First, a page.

Each of these phantoms is used at one site and designed to address specific research questions, with only one fully presented and characterised to promote its use by other institutions. Characterisation of materials and methods presents a barrier to widespread adoption of in-house manufacture methods such as 3D printing [32], as each group must then perform these measurements. The design and verification of a phantom require a significant time commitment, and so distribution of this information is valuable to the imaging community to accelerate phantom development. Most recently, an MRI visible polymer has been demonstrated as suitable for PET/MRI use [33], providing a potential solution to MRI-based attenuation correction issues in phantom studies.

Anthropomorphic phantoms

A total of 20 anthropomorphic and tissue equivalent phantoms were identified in this review, of which 16 are custom-designed or in-house-manufactured. These phantoms cover 5 areas of human anatomy, as displayed in Fig. 4, with a final category describing phantoms that contain materials equivalent to specific human tissues but do not represent any specific anatomy.

Fig. 4
figure 4

Anthropomorphic PET/MRI phantoms categorised by the area of human anatomy they represent

Head and brain phantoms are the most published category of anatomical phantoms at 16 publications. This reflects the commonly desired clinical PET/MRI application of neurology and the subsequent areas of research addressing attenuation correction in brain imaging [62]. Correcting for bulk and physiological motion are also an important area of interest, the mechanisms of which are beyond the scope of this review, but are presented by Polycarpou et al. in their recent review [63]. Physiological motion in particular requires the use of phantoms able to replicate the anatomical geometries and motion required. Again, this is reflected in the phantoms designed and their publications with 7 torso and cardiac phantoms used across 14 publications.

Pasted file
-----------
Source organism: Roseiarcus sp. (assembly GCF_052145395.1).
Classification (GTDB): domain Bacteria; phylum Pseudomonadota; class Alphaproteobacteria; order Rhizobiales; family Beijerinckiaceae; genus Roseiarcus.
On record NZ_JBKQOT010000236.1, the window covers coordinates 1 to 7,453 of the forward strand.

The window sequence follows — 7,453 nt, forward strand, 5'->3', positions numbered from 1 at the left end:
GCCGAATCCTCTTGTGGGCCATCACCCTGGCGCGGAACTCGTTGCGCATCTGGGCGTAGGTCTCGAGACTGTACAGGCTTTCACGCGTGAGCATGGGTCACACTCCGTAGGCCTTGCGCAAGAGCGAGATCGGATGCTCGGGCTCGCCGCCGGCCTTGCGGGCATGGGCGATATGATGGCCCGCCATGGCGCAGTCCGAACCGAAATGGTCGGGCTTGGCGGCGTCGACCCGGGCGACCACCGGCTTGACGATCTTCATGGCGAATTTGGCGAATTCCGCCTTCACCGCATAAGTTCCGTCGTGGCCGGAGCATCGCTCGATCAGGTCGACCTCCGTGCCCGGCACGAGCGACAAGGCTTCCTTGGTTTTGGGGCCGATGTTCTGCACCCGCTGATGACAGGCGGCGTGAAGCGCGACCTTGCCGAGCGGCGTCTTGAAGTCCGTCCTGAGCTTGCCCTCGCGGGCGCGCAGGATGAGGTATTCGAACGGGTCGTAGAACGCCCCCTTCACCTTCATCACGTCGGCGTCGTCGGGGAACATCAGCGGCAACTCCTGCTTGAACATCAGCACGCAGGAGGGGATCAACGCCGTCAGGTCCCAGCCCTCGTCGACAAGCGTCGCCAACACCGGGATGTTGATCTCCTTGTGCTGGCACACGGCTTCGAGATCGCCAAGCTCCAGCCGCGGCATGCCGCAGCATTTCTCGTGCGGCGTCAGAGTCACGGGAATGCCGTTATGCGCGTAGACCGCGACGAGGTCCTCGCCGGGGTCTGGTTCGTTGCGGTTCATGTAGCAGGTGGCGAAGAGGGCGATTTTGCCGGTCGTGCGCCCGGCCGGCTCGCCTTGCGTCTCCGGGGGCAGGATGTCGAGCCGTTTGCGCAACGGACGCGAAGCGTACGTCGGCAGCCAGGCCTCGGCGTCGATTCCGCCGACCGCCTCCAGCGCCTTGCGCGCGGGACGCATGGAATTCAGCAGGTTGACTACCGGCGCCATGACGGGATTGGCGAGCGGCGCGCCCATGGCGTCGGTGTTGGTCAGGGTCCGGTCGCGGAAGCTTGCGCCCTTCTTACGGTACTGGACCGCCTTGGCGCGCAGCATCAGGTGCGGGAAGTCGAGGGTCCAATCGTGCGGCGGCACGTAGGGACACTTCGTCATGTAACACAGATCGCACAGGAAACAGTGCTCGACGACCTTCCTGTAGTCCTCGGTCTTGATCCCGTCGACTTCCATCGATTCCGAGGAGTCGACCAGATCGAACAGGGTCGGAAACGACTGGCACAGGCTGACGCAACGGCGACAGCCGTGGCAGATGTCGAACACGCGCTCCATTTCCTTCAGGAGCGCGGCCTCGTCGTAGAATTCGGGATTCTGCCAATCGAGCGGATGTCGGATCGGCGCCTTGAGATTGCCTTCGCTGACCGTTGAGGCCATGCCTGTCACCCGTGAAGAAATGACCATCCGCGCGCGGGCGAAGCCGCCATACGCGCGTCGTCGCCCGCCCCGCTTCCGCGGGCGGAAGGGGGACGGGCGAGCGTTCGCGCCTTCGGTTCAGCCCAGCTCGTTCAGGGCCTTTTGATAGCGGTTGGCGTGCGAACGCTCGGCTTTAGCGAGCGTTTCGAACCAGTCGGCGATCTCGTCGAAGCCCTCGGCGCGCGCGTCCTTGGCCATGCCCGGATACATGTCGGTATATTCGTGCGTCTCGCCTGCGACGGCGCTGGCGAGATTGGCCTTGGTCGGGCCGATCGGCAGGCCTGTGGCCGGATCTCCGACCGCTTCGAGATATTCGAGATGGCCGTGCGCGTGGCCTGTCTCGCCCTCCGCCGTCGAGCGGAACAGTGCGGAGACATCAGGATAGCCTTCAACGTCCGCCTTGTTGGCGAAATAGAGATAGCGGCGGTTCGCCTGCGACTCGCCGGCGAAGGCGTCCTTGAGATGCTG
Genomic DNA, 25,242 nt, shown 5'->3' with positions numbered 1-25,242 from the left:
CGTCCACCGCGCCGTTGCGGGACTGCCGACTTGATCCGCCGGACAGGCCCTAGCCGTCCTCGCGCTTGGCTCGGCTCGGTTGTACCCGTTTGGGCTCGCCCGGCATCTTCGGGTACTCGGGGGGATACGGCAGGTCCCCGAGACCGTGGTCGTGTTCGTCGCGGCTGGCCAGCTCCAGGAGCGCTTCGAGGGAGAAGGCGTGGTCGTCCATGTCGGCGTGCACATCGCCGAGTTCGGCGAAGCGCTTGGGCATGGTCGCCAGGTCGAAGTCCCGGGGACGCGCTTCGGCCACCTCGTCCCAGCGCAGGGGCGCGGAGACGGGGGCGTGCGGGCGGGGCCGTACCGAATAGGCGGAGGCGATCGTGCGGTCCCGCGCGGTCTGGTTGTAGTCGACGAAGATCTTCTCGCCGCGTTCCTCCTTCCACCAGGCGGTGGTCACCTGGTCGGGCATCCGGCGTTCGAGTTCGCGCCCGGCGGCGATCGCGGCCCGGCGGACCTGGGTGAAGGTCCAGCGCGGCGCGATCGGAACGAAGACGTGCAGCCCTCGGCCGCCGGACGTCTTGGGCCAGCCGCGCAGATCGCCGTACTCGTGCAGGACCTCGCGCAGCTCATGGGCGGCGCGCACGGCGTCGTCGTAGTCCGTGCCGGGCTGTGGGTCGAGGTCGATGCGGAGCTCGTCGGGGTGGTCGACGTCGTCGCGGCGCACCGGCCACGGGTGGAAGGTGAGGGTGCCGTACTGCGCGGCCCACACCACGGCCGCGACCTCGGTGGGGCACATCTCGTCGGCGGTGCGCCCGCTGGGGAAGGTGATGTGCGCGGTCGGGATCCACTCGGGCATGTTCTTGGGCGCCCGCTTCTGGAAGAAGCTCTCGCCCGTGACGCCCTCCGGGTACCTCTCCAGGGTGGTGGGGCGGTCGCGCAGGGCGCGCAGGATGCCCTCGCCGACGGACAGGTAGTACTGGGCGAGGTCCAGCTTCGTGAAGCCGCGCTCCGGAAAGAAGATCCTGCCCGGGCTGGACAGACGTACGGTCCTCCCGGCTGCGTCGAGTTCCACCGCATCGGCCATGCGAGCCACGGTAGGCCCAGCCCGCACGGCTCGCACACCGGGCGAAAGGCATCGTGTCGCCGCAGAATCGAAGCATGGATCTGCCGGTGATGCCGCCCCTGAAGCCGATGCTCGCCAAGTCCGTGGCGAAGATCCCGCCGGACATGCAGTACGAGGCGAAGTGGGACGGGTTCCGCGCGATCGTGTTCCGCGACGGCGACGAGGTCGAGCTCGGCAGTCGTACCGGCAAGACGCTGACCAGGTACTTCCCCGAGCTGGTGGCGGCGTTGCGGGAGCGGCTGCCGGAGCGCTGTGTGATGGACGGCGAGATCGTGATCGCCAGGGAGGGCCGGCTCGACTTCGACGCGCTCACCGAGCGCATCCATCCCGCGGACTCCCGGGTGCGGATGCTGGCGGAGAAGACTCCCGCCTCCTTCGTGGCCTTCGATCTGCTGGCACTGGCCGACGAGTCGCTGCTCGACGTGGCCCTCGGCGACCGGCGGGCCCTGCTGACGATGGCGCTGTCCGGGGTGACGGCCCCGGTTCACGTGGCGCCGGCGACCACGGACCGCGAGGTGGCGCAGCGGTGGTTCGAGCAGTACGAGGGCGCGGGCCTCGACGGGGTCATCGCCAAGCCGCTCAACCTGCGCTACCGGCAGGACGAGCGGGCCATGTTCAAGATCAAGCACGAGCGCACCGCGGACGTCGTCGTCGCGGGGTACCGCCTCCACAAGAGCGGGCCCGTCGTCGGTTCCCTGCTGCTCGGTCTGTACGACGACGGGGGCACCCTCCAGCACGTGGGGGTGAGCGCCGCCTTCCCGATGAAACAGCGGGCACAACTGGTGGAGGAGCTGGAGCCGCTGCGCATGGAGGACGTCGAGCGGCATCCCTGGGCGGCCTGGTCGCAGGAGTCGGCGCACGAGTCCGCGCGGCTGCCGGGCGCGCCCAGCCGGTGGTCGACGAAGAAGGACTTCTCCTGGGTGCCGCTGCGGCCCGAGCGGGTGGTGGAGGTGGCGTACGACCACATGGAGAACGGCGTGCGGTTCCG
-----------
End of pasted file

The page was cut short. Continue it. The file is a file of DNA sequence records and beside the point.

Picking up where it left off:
Commercially available anthropomorphic phantoms

As with geometric phantoms, the commercially available options utilised for PET/MRI are phantoms originally designed for Nuclear Medicine and PET. These phantoms are well established within the field due to the necessity of administering a radioactive tracer for PET and \(\gamma\)-camera imaging limiting the recruitment of volunteers for investigative work. By comparison, MRI phantoms often focus on quantitative performance through simple geometries [64], although some anthropomorphic MRI phantoms are commercially available and tissue equivalent materials are in use throughout the MRI community [6].

Hoffman phantom

The Hoffman brain phantom [16] (Data Spectrum Corporation) is one of the most popular anthropomorphic phantom featured in 7 publications identified by this review. It is a PMMA cylinder containing 19 composite polycarbonate plate inserts which, when filled with fluid, simulate normal [\(^{18}\)F]FDG radiotracer distribution in the brain and a realistic MRI proton density distribution. Optional inserts are also available to simulate defects. The Hoffman phantom has been used to assess the performance of PET inserts in clinical MRI scanners [65,66,67], evaluate motion correction methods [68, 69], the demonstrate of PET image reconstruction methods [70] and MRI-based attenuation correction [71] methods. This is the only commercially available phantom identified within this review that is also advertised for MRI use, although the polycarbonate plates are not visible in MRI. The design lacks a skull component for a realistic attenuation profile, it does not replicate brain tissue relaxation properties in MRI, and the cylindrical design does not conform to human head geometry, which are major limitations for its use as a human head surrogate in PET/MRI.